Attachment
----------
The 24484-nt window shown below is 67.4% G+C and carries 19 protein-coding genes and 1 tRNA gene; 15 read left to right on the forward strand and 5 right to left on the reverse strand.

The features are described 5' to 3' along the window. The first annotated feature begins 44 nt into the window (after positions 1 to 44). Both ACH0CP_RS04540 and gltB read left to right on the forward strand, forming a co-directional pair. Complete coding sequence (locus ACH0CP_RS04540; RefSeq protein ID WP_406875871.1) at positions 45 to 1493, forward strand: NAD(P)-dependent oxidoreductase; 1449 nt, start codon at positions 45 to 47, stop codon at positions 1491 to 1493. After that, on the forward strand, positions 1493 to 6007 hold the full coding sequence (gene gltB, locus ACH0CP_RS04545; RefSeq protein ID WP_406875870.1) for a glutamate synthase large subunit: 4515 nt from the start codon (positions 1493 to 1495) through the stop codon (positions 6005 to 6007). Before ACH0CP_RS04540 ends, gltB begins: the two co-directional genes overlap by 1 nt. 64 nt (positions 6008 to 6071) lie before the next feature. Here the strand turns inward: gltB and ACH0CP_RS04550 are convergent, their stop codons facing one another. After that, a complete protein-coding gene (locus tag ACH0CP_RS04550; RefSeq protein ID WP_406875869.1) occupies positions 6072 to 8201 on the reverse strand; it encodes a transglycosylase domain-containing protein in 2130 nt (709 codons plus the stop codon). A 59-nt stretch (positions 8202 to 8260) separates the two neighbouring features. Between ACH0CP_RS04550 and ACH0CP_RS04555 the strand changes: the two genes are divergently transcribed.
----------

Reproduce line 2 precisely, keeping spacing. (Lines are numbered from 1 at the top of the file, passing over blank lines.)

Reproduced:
The features are described 5' to 3' along the window. The first annotated feature begins 44 nt into the window (after positions 1 to 44). Both ACH0CP_RS04540 and gltB read left to right on the forward strand, forming a co-directional pair. Complete coding sequence (locus ACH0CP_RS04540; RefSeq protein ID WP_406875871.1) at positions 45 to 1493, forward strand: NAD(P)-dependent oxidoreductase; 1449 nt, start codon at positions 45 to 47, stop codon at positions 1491 to 1493. After that, on the forward strand, positions 1493 to 6007 hold the full coding sequence (gene gltB, locus ACH0CP_RS04545; RefSeq protein ID WP_406875870.1) for a glutamate synthase large subunit: 4515 nt from the start codon (positions 1493 to 1495) through the stop codon (positions 6005 to 6007). Before ACH0CP_RS04540 ends, gltB begins: the two co-directional genes overlap by 1 nt. 64 nt (positions 6008 to 6071) lie before the next feature. Here the strand turns inward: gltB and ACH0CP_RS04550 are convergent, their stop codons facing one another. After that, a complete protein-coding gene (locus tag ACH0CP_RS04550; RefSeq protein ID WP_406875869.1) occupies positions 6072 to 8201 on the reverse strand; it encodes a transglycosylase domain-containing protein in 2130 nt (709 codons plus the stop codon). A 59-nt stretch (positions 8202 to 8260) separates the two neighbouring features. Between ACH0CP_RS04550 and ACH0CP_RS04555 the strand changes: the two genes are divergently transcribed.